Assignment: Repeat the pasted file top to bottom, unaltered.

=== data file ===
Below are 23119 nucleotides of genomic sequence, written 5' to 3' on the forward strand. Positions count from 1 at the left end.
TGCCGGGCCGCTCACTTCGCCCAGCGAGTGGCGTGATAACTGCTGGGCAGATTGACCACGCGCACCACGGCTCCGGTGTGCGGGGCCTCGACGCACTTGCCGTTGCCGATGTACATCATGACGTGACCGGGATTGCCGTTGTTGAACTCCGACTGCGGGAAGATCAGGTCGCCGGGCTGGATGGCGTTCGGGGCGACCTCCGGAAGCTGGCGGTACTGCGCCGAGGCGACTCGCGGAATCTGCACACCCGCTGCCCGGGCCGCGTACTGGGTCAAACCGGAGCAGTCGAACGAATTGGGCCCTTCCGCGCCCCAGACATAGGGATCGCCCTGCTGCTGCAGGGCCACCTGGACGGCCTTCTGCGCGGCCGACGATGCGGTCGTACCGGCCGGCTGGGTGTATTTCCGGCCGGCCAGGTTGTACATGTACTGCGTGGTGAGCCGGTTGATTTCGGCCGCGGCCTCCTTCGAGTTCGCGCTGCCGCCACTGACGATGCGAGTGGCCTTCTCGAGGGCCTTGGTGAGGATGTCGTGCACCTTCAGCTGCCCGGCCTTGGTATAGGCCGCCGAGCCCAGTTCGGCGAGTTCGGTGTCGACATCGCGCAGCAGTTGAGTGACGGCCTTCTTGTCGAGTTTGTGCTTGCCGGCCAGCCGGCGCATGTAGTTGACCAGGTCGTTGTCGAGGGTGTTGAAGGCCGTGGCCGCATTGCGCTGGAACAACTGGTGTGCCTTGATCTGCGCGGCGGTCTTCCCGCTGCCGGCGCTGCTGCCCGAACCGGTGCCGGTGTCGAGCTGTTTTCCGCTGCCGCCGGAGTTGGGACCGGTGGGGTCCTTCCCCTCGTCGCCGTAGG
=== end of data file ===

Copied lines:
Below are 23119 nucleotides of genomic sequence, written 5' to 3' on the forward strand. Positions count from 1 at the left end.
TGCCGGGCCGCTCACTTCGCCCAGCGAGTGGCGTGATAACTGCTGGGCAGATTGACCACGCGCACCACGGCTCCGGTGTGCGGGGCCTCGACGCACTTGCCGTTGCCGATGTACATCATGACGTGACCGGGATTGCCGTTGTTGAACTCCGACTGCGGGAAGATCAGGTCGCCGGGCTGGATGGCGTTCGGGGCGACCTCCGGAAGCTGGCGGTACTGCGCCGAGGCGACTCGCGGAATCTGCACACCCGCTGCCCGGGCCGCGTACTGGGTCAAACCGGAGCAGTCGAACGAATTGGGCCCTTCCGCGCCCCAGACATAGGGATCGCCCTGCTGCTGCAGGGCCACCTGGACGGCCTTCTGCGCGGCCGACGATGCGGTCGTACCGGCCGGCTGGGTGTATTTCCGGCCGGCCAGGTTGTACATGTACTGCGTGGTGAGCCGGTTGATTTCGGCCGCGGCCTCCTTCGAGTTCGCGCTGCCGCCACTGACGATGCGAGTGGCCTTCTCGAGGGCCTTGGTGAGGATGTCGTGCACCTTCAGCTGCCCGGCCTTGGTATAGGCCGCCGAGCCCAGTTCGGCGAGTTCGGTGTCGACATCGCGCAGCAGTTGAGTGACGGCCTTCTTGTCGAGTTTGTGCTTGCCGGCCAGCCGGCGCATGTAGTTGACCAGGTCGTTGTCGAGGGTGTTGAAGGCCGTGGCCGCATTGCGCTGGAACAACTGGTGTGCCTTGATCTGCGCGGCGGTCTTCCCGCTGCCGGCGCTGCTGCCCGAACCGGTGCCGGTGTCGAGCTGTTTTCCGCTGCCGCCGGAGTTGGGACCGGTGGGGTCCTTCCCCTCGTCGCCGTAGG